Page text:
A growing body of research supports the use of peer feedback and points to specific methodologies as having the most significant impact on writing improvement. Both the provision and receipt of feedback, for example, have been directly related to a growth in writing ability. And the quality of peer feedback can be enhanced when student reviewers are evaluated by each other based on the helpfulness of their comments.
In the secondary setting, peer feedback operates better when reviews are anonymous and students are coached on managing conflicting reviews. And when students receive reviews from multiple peers they are much more likely to implement the feedback. New technology offers the promise of easing the creation and enforcement of these parameters.
Shaping Peer Writing Feedback in a Virtual World
Amid a shifting university landscape, where hybrid and online courses are growing as common as omelette bars and smartboards, creating virtual spaces for peer feedback can improve writing while fostering a sense of community among physically distant students.
Peer feedback programs also give students insight into others’ perspectives, which can offer real pedagogical value. The National Survey of Student Engagement, for example, has found that first-year students and seniors who interact more frequently with diverse peers engaged in more complex learning activities and had more positive campus interactions.
Notably, students are more successful when instructors adequately prepare them to deliver sound feedback. Without sufficient preparation, students may focus on minor editing issues or make unhelpful comments. Instructors may also sharpen the quality of reviews by modeling high-level comments to offer and questions to ask.
Instructors should also teach students that the review process is a conversation, not an audit. And peer rating of the quality of feedback creates a robust loop of accountability. The anonymity provided by current technological tools also reduces the emotional stakes. The easy management of documents in the cloud, the incentivized learner engagement, and the higher volume of formative feedback are just a few of the ways sophisticated peer learning tools of today distinguish themselves from the clunky, logistically challenging peer review workflows of yesterday.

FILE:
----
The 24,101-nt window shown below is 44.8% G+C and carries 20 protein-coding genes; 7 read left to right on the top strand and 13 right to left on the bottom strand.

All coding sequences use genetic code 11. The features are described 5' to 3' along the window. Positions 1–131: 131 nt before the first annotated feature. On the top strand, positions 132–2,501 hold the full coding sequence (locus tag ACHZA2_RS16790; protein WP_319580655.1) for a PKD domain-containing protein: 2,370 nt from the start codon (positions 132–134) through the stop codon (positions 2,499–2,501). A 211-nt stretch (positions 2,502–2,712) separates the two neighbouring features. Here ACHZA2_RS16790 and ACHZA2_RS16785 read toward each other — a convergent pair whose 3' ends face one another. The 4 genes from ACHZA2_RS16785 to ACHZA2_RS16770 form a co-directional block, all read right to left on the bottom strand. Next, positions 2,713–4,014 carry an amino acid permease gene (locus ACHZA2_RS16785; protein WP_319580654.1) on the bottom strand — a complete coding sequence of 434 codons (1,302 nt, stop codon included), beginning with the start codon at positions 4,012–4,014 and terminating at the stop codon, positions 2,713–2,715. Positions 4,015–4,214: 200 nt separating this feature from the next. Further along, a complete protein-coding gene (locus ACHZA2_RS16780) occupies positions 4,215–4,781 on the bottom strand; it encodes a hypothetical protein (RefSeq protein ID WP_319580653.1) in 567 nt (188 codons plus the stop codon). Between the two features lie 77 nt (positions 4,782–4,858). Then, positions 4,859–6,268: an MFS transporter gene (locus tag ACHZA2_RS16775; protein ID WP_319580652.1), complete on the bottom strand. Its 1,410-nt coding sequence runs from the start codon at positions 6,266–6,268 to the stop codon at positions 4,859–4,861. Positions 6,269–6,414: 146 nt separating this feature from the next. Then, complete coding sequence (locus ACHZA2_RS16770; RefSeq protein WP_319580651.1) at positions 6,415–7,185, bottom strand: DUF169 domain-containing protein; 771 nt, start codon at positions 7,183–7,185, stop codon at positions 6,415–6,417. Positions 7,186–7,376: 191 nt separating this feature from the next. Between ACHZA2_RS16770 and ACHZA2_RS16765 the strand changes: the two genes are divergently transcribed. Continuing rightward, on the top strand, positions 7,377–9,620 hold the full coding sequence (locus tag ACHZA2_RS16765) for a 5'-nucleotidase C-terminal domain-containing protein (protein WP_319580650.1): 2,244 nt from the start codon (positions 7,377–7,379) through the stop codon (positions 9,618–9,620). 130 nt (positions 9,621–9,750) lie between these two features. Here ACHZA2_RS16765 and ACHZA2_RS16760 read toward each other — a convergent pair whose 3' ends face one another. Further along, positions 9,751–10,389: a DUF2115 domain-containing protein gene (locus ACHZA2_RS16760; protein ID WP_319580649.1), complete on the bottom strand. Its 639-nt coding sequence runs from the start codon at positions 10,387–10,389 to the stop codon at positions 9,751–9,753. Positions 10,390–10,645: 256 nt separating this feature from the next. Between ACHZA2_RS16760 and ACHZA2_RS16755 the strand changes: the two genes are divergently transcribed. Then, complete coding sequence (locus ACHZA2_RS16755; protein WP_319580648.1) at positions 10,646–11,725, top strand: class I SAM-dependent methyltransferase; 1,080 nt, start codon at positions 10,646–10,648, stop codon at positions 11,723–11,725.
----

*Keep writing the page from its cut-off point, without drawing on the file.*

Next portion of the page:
The beauty of prose, too, is that it can be easily shared in virtual settings free of the oddities and hiccups of video conferences. Asynchronous, virtual distribution of review assignments also avoids scheduling hurdles for student parents and others with work and family obligations.
Peer feedback is just one component of a healthy cross-curricular writing program. But it’s an invaluable resource. The components of good feedback programs — anonymity, accountability, thoughtfulness, elimination of barriers — are well suited for virtual environments.
In the long march of human history, writing isn’t much older than widgets or platforms or apps. We’re still mastering the art and science of writing, one generation at a time. But we know that writers don’t meet their full potential if they’re hunkered alone over their laptops for four years, without any access to external feedback.
Feedback from faculty of all disciplines, as well as writing center professionals, remains an irreplaceable component of the university writing experience. But if students are only writing, and never editing others’ work, they’re not actively engaging with either the writing assignment or their fellow learners. Cloud-based peer feedback allows all writers to engage in this process.
Thoughtful reflection on peers’ work benefits both the writer and reviewer. And it gives students a durable skill that will help them navigate the ever-shifting landscape of education and work.
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